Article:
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Determine the angles between diffraction maxima

  1. Dec 20, 2013 #1
    1. The problem statement, all variables and given/known data
    microwave of wavelength 3 are incident to a row of parallel metal rods. The separation of the rods is 10cm. The first order diffraction is observed at 25° to the direction of the incident wave. Determine the angle between the first and the second order of diffraction maxima.

    2. Relevant equations
    I suppose that the maxima is the strip of bright fringe and this is the diffraction of single strip diffraction. I think that this picture is suitable to describe the problem,
    sinslitwid.gif



    assume that the wave 3 and 4 intersect a point P at a screen and form Bright Fringe(picture shows dark fringe, but i just assume it is bridge fringe, couldn't find a better picture).

    First assumption : W4 - W3 = λ.....at first maxima
    and solving the triangle like how shown in this image
    gres6.gif

    I get θ = mλ/a .....m is 1,2,3...and a is the size of the metal rod separation, 10cm
    θ = 1 x 0.03m / 0.1m = 0.3 rad = 17.2°.....but the problems say it is 25°


    but when I assume W4-W3 = 1.5 λ ... for first maxima
    i get
    θ = 1.5 x 0.03m / 0.1m = .45 rad = 25.78°....closer to the 25° stated in the question

    Now my main confusion is W4-W3 for the first bright fringe λ or 1.5λ, what i am thinking now is the bright fringe is the superposition of the W4 and W3, W4 is longer than W3 by 1λ, but the question seems telling it is 1.5λ and so do some of the books and site...
     
    Last edited by a moderator: Apr 28, 2017
  2. jcsd
  3. Dec 20, 2013 #2

    haruspex

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    I gather from what you wrote later that should be 0.03m, right?
    The symbol after '25' for the angle is not coming out on my browser. Is it degrees? If so, I have to agree that the information given appears inconsistent. That angle would correspond to the second minimum.
    Is it possible that the incoming rays are at an oblique angle to the grating?
     
  4. Dec 20, 2013 #3
    Yeah that 25 is degree, it was in the correct symbol at the time i submit the post.... The question didn't state how the microwave hit the grating, i think it should be perpendicular, so what do u think, finding the angle θ for the first bright fringe is:

    θ = mλ/a.....a = the gap between the rod and m is either positive or negative integers

    or

    θ = (m + 1/2)λ/a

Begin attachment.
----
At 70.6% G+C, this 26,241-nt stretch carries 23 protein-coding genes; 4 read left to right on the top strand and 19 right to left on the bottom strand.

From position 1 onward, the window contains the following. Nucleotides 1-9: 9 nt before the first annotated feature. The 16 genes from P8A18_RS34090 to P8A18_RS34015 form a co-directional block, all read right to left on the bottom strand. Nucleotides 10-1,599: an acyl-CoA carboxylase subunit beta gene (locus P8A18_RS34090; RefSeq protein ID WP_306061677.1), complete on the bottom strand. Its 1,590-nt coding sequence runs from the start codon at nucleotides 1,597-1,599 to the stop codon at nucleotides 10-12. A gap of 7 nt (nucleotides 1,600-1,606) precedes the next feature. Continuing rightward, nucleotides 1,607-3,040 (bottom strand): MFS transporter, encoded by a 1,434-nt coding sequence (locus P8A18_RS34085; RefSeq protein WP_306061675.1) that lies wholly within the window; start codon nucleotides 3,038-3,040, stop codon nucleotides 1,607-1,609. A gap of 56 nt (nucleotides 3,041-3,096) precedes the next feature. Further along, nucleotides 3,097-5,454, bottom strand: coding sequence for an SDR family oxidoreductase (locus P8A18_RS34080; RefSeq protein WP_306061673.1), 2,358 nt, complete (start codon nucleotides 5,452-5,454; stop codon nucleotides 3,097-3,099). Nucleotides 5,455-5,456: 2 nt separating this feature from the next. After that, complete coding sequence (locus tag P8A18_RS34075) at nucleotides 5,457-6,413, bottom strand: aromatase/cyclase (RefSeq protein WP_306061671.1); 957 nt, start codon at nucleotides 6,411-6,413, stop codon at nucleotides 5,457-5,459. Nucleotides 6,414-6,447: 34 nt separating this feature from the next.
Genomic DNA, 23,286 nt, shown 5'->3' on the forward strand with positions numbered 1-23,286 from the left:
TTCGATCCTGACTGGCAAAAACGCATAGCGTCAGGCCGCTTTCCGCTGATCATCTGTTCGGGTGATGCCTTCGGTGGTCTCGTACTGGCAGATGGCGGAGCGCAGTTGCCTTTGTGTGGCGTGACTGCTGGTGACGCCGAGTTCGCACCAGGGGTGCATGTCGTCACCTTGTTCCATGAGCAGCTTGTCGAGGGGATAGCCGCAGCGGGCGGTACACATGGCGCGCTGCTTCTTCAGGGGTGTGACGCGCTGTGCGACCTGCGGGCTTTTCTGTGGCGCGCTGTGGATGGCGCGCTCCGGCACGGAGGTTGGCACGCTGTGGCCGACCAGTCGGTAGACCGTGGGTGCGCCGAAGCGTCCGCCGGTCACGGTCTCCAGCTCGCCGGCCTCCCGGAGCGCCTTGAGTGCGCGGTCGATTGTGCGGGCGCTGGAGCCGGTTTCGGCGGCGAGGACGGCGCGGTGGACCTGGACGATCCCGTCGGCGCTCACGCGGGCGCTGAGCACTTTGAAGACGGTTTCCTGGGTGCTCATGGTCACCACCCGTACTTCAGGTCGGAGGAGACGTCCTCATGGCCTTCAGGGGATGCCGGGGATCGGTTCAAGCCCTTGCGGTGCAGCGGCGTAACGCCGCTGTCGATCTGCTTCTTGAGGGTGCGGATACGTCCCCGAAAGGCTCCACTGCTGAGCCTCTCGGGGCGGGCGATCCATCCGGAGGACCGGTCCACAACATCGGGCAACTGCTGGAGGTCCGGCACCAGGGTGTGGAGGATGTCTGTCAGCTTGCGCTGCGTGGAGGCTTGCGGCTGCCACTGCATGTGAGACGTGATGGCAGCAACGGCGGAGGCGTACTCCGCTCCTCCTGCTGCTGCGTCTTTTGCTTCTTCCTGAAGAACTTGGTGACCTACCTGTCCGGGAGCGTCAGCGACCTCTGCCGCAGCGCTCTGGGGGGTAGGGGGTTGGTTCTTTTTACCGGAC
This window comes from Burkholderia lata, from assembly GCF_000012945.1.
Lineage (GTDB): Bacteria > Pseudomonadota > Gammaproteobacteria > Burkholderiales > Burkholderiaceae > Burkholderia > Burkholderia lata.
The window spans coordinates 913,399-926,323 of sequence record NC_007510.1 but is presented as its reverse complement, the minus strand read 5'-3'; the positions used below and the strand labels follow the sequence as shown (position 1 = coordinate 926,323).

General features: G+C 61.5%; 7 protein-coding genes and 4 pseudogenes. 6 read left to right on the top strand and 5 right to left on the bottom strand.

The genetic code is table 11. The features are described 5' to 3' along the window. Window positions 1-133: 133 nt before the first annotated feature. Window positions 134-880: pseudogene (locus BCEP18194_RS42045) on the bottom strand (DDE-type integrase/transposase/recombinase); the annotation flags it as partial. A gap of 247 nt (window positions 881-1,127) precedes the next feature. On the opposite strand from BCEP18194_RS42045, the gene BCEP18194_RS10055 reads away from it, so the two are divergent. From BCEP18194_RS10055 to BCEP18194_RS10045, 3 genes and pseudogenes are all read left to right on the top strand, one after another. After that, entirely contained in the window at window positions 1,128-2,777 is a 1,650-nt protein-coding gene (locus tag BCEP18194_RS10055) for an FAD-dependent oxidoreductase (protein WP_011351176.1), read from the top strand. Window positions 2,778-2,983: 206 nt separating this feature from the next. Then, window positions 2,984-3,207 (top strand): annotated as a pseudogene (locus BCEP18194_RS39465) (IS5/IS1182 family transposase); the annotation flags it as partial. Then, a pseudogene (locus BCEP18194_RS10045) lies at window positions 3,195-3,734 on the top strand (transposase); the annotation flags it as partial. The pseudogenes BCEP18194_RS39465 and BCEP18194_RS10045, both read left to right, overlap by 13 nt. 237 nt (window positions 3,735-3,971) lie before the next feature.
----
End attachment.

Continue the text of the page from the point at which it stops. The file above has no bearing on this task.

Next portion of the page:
5. Dec 20, 2013 #4

    haruspex

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    The top picture in the OP is for a single slit, not a grating. That will give the first minimum at (w/2) sin(θ) = λ/2, and the first non-central maximum at w sin(θ) = 1.5 λ. See: http://web.utk.edu/~cnattras/Phys250Fall2012/modules/module%201/diffraction_and_interference.htm [Broken].
     
    Last edited by a moderator: May 6, 2017
  6. Dec 20, 2013 #5

    ehild

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    If it is a grating, d sinθ = kλ is the condition for the maxima. sinθ can be approximated by θ for angles less than 10 degrees or so, so you can not use it here.
    If it is normal incidence, the data are inconsistent.

    ehild
     
  7. Dec 21, 2013 #6

    ehild

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    Well, it is said that the light arrives at a row of parallel metal rods, separated by 10 cm. That is a grating.

    In case of a single slit of width W, the minima appear where Wsinθ = mλ.
    ehild
     
    Last edited by a moderator: May 6, 2017
  8. Dec 21, 2013 #7
    Based on the image given in the website,
    http://web.utk.edu/~cnattras/Phys250Fall2012/modules/module%201/images/diffra12.gif [Broken]

    If i am to find the first constructive fringe, the w1 and w7 difference by 1λ right?
    if that true, the construction of wave happen when w1 and w7 difference by mλ
    so mλ = (W/2)sin θ

    using sinθ approximation to θ,

    θ = (2λm)/W

    So going back to my question, based on the information given, ignoring the 25 degree...

    θ = 2(0.03)(1) / 0.1 = 0.6 rad = 34.4 degree, so that 25 degree is an error?
     
    Last edited by a moderator: May 6, 2017
  9. Dec 21, 2013 #8

    haruspex

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    That image is for a single slit. The dots are not grating lines, they're just to illustrate the argument. Likewise, the first image in the OP is for a single slit. The question is a for a grating, which is different.
    Yes, that's my point. But the 25 degrees (1.5λ) is consistent with its being a single slit.
     
    Last edited by a moderator: May 6, 2017
  10. Dec 21, 2013 #9
    Oh really sorry, my bad, I thought diffraction grating is same as diffraction of single slit...but they re more related to the change of wavelength. This question never state it is single slit problem or grating problem, but I guess it is more to single slit problem, because it is under the chapter "nature of wave".

    I really don't get it where the 1.5 comes from, in case of constructive wave, the w1 and w7 difference is 1λ or mλ isn't it?

    then i get
    (W/2)sin θ = mλ

    θ = 2mλ/W

    but the question 20 degree seems telling me it is 1.5, something must have been wrong with my concept...

    You mean the diagram with read waveform? But how do you differentiate it is single slit or grating by looking at the diagram?
     
    Last edited: Dec 21, 2013
  11. Dec 21, 2013 #10
    After drawing out the diagram on my own, I finally realize how the 1.5 come, thanks very much ^^
     
  12. Dec 21, 2013 #11

    haruspex

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    The description mentions metal rods. That makes it a grating.
    By the fact that it looks exactly like the diagram for a single slit in the link I posted.
     
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